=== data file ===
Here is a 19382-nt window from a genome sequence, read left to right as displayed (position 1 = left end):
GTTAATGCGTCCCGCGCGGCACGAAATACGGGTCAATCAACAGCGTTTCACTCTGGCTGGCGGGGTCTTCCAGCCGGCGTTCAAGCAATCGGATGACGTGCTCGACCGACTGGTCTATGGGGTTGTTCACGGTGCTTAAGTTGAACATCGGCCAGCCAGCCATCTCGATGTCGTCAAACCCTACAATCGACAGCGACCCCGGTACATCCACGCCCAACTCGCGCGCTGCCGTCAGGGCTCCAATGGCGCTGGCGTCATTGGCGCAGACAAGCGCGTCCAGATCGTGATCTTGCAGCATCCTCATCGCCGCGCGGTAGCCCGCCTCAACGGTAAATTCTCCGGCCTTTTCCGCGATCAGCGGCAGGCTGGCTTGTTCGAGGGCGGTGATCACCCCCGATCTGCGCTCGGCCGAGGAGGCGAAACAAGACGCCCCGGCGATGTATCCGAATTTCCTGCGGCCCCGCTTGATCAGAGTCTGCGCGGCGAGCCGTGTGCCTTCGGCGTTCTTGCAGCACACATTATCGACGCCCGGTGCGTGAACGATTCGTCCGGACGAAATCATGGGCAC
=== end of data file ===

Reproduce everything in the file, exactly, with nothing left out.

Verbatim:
Here is a 19382-nt window from a genome sequence, read left to right as displayed (position 1 = left end):
GTTAATGCGTCCCGCGCGGCACGAAATACGGGTCAATCAACAGCGTTTCACTCTGGCTGGCGGGGTCTTCCAGCCGGCGTTCAAGCAATCGGATGACGTGCTCGACCGACTGGTCTATGGGGTTGTTCACGGTGCTTAAGTTGAACATCGGCCAGCCAGCCATCTCGATGTCGTCAAACCCTACAATCGACAGCGACCCCGGTACATCCACGCCCAACTCGCGCGCTGCCGTCAGGGCTCCAATGGCGCTGGCGTCATTGGCGCAGACAAGCGCGTCCAGATCGTGATCTTGCAGCATCCTCATCGCCGCGCGGTAGCCCGCCTCAACGGTAAATTCTCCGGCCTTTTCCGCGATCAGCGGCAGGCTGGCTTGTTCGAGGGCGGTGATCACCCCCGATCTGCGCTCGGCCGAGGAGGCGAAACAAGACGCCCCGGCGATGTATCCGAATTTCCTGCGGCCCCGCTTGATCAGAGTCTGCGCGGCGAGCCGTGTGCCTTCGGCGTTCTTGCAGCACACATTATCGACGCCCGGTGCGTGAACGATTCGTCCGGACGAAATCATGGGCAC